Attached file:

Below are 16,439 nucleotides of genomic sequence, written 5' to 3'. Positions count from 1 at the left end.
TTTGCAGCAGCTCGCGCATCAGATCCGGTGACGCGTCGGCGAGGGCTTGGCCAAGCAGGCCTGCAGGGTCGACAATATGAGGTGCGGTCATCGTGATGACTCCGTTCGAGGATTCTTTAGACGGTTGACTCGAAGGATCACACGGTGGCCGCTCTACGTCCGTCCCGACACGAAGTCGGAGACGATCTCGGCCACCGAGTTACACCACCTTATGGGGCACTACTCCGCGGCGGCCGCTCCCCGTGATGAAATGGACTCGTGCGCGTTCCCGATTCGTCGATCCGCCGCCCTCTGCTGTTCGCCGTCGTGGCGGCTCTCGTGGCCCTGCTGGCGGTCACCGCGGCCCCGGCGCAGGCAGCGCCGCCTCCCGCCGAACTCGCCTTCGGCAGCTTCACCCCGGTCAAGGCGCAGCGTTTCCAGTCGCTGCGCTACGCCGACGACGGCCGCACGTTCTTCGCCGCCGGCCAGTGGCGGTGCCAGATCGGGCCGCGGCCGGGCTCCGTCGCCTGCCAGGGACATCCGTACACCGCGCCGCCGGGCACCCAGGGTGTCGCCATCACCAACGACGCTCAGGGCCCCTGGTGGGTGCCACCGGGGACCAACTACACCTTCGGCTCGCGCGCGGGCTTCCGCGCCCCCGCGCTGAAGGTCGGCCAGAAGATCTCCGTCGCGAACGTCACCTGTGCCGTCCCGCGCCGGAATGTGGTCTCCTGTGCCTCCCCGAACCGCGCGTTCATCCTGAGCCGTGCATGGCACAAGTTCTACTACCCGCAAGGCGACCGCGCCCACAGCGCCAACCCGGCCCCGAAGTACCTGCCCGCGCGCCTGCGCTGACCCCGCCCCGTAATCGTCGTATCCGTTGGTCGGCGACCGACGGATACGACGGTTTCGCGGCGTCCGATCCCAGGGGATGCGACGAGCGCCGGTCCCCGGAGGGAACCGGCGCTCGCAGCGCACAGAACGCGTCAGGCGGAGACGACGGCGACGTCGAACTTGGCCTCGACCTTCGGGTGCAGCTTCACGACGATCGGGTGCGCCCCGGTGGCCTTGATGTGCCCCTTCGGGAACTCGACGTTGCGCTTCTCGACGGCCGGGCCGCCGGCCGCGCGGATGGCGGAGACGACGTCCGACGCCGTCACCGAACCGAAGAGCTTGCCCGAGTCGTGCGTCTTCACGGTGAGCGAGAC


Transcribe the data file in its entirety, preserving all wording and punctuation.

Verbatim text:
Below are 16,439 nucleotides of genomic sequence, written 5' to 3'. Positions count from 1 at the left end.
TTTGCAGCAGCTCGCGCATCAGATCCGGTGACGCGTCGGCGAGGGCTTGGCCAAGCAGGCCTGCAGGGTCGACAATATGAGGTGCGGTCATCGTGATGACTCCGTTCGAGGATTCTTTAGACGGTTGACTCGAAGGATCACACGGTGGCCGCTCTACGTCCGTCCCGACACGAAGTCGGAGACGATCTCGGCCACCGAGTTACACCACCTTATGGGGCACTACTCCGCGGCGGCCGCTCCCCGTGATGAAATGGACTCGTGCGCGTTCCCGATTCGTCGATCCGCCGCCCTCTGCTGTTCGCCGTCGTGGCGGCTCTCGTGGCCCTGCTGGCGGTCACCGCGGCCCCGGCGCAGGCAGCGCCGCCTCCCGCCGAACTCGCCTTCGGCAGCTTCACCCCGGTCAAGGCGCAGCGTTTCCAGTCGCTGCGCTACGCCGACGACGGCCGCACGTTCTTCGCCGCCGGCCAGTGGCGGTGCCAGATCGGGCCGCGGCCGGGCTCCGTCGCCTGCCAGGGACATCCGTACACCGCGCCGCCGGGCACCCAGGGTGTCGCCATCACCAACGACGCTCAGGGCCCCTGGTGGGTGCCACCGGGGACCAACTACACCTTCGGCTCGCGCGCGGGCTTCCGCGCCCCCGCGCTGAAGGTCGGCCAGAAGATCTCCGTCGCGAACGTCACCTGTGCCGTCCCGCGCCGGAATGTGGTCTCCTGTGCCTCCCCGAACCGCGCGTTCATCCTGAGCCGTGCATGGCACAAGTTCTACTACCCGCAAGGCGACCGCGCCCACAGCGCCAACCCGGCCCCGAAGTACCTGCCCGCGCGCCTGCGCTGACCCCGCCCCGTAATCGTCGTATCCGTTGGTCGGCGACCGACGGATACGACGGTTTCGCGGCGTCCGATCCCAGGGGATGCGACGAGCGCCGGTCCCCGGAGGGAACCGGCGCTCGCAGCGCACAGAACGCGTCAGGCGGAGACGACGGCGACGTCGAACTTGGCCTCGACCTTCGGGTGCAGCTTCACGACGATCGGGTGCGCCCCGGTGGCCTTGATGTGCCCCTTCGGGAACTCGACGTTGCGCTTCTCGACGGCCGGGCCGCCGGCCGCGCGGATGGCGGAGACGACGTCCGACGCCGTCACCGAACCGAAGAGCTTGCCCGAGTCGTGCGTCTTCACGGTGAGCGAGAC